The date of Geographica is a large topic, perhaps because Strabo worked on it along with his History for most of his adult life. He traveled extensively, undoubtedly gathering notes, and made extended visits to Rome and Alexandria, where he is sure to have spent time in the famous library taking notes from his sources.

Strabo visited Rome in 44 BC at age 19 or 20 apparently for purposes of education. He studied under various persons, including Tyrannion, a captive educated Greek and private tutor, who instructed Cicero's two sons. Cicero says:[7]

The geographical work I had planned is a big undertaking...if I take Tyrannion's views too...

If one presumes that Strabo acquired the motivation for writing geography during his education, the latter must have been complete by the time of his next visit to Rome in 35 BC at 29 years old. He may have been gathering notes but the earliest indication that he must have been preparing them is his extended visit to Alexandria 25–20 BC. In 20 he was 44 years old. His "numerous excerpts" from "the works of his predecessors" are most likely to have been noted at the library there.[8] Whether these hypothetical notes first found their way into his history and then into his geography or were simply ported along as notes remains unknown.

20th century drawing of Augustus.

Most of the events of the life of Augustus mentioned by Strabo occurred 31–7 BC with a gap 6 BC – 14 AD, which can be interpreted as an interval after first publication in 7 BC.[9] Then in 19 AD a specific reference dates a passage: he said that the Carni and Norici had been at peace since they were "stopped ... from their riotous incursions ...." by Drusus 33 years ago, which was 15 BC, dating the passage 19 AD.[10] The latest event mentioned is the death of Juba at no later than 23 AD, when Strabo was in his 80's. These events can be interpreted as a second edition unless he saved all his notes and wrote the book entirely after the age of 80.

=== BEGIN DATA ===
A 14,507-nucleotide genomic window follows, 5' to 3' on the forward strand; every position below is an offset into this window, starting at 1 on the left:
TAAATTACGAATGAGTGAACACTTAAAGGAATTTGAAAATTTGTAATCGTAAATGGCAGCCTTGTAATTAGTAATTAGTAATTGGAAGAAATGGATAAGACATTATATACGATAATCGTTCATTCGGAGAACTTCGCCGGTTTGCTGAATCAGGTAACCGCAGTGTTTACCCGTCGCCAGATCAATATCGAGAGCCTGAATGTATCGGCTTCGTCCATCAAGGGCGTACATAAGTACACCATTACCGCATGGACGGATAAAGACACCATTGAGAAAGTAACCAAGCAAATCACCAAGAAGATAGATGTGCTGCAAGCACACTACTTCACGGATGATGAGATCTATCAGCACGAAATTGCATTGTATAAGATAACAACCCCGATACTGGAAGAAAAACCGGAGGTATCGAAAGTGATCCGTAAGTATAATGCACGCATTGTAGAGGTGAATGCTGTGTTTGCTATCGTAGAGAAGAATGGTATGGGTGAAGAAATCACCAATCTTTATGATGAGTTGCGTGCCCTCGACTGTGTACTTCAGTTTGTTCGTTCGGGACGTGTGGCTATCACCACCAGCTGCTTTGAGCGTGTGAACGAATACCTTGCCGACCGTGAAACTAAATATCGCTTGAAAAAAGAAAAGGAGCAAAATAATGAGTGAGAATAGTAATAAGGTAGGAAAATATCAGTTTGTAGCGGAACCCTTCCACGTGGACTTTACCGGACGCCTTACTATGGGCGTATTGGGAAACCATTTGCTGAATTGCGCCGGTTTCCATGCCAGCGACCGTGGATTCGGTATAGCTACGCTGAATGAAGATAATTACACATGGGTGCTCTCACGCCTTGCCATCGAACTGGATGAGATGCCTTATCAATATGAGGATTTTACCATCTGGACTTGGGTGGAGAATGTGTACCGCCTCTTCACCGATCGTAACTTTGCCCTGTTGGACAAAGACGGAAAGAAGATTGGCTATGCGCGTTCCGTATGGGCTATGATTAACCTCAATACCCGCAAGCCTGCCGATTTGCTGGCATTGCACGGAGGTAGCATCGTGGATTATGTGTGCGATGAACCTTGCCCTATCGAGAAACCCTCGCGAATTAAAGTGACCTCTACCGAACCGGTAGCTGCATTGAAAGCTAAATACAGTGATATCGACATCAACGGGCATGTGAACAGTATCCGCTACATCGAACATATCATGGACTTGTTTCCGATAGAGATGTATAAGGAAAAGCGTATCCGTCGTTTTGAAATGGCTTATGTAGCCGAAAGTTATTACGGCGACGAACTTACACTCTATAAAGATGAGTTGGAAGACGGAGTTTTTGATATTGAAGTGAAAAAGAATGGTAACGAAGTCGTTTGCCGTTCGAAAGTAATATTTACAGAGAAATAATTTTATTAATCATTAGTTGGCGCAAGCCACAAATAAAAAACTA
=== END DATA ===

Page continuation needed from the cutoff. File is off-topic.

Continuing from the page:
Strabo is his own best expounder of his principles of composition:[11]

In short, this book of mine should be ... useful alike to the statesman and to the public at large – as was my work on History. ... And so, after I had written my Historical Sketches ... I determined to write the present treatise also; for this work is based on the same plan, and is addressed to the same class of readers, and particularly to men of exalted stations in life. ... in this work also I must leave untouched what is petty and inconspicuous, and devote my attention to what is noble and great, and to what contains the practically useful, or memorable, or entertaining. ... For it, too, is a colossal work, in that it deals with the facts about large things only, and wholes ....